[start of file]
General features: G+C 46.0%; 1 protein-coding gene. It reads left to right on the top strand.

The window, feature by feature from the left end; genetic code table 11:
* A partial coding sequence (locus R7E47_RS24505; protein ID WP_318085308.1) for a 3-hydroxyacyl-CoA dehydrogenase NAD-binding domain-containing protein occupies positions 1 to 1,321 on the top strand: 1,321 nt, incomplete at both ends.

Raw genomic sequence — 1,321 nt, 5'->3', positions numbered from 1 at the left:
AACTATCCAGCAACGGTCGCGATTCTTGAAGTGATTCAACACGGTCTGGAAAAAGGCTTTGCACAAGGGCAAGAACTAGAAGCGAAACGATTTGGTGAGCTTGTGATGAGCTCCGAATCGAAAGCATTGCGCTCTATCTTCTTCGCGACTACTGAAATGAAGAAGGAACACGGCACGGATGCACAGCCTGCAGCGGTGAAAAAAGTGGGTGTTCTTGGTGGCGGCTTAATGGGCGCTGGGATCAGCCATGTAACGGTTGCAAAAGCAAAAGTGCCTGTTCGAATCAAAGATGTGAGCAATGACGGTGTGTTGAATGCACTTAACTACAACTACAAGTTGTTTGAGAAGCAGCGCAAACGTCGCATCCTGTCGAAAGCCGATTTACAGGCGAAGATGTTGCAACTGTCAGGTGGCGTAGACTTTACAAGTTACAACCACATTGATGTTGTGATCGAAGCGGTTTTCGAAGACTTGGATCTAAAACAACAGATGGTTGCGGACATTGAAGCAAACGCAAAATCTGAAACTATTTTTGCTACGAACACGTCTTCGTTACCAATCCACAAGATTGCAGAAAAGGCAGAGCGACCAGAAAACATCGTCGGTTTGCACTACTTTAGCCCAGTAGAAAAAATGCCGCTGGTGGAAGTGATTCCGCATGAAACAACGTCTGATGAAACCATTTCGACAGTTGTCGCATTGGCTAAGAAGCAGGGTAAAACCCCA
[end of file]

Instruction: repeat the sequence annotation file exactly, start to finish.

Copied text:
General features: G+C 46.0%; 1 protein-coding gene. It reads left to right on the top strand.

The window, feature by feature from the left end; genetic code table 11:
* A partial coding sequence (locus R7E47_RS24505; protein ID WP_318085308.1) for a 3-hydroxyacyl-CoA dehydrogenase NAD-binding domain-containing protein occupies positions 1 to 1,321 on the top strand: 1,321 nt, incomplete at both ends.

Raw genomic sequence — 1,321 nt, 5'->3', positions numbered from 1 at the left:
AACTATCCAGCAACGGTCGCGATTCTTGAAGTGATTCAACACGGTCTGGAAAAAGGCTTTGCACAAGGGCAAGAACTAGAAGCGAAACGATTTGGTGAGCTTGTGATGAGCTCCGAATCGAAAGCATTGCGCTCTATCTTCTTCGCGACTACTGAAATGAAGAAGGAACACGGCACGGATGCACAGCCTGCAGCGGTGAAAAAAGTGGGTGTTCTTGGTGGCGGCTTAATGGGCGCTGGGATCAGCCATGTAACGGTTGCAAAAGCAAAAGTGCCTGTTCGAATCAAAGATGTGAGCAATGACGGTGTGTTGAATGCACTTAACTACAACTACAAGTTGTTTGAGAAGCAGCGCAAACGTCGCATCCTGTCGAAAGCCGATTTACAGGCGAAGATGTTGCAACTGTCAGGTGGCGTAGACTTTACAAGTTACAACCACATTGATGTTGTGATCGAAGCGGTTTTCGAAGACTTGGATCTAAAACAACAGATGGTTGCGGACATTGAAGCAAACGCAAAATCTGAAACTATTTTTGCTACGAACACGTCTTCGTTACCAATCCACAAGATTGCAGAAAAGGCAGAGCGACCAGAAAACATCGTCGGTTTGCACTACTTTAGCCCAGTAGAAAAAATGCCGCTGGTGGAAGTGATTCCGCATGAAACAACGTCTGATGAAACCATTTCGACAGTTGTCGCATTGGCTAAGAAGCAGGGTAAAACCCCA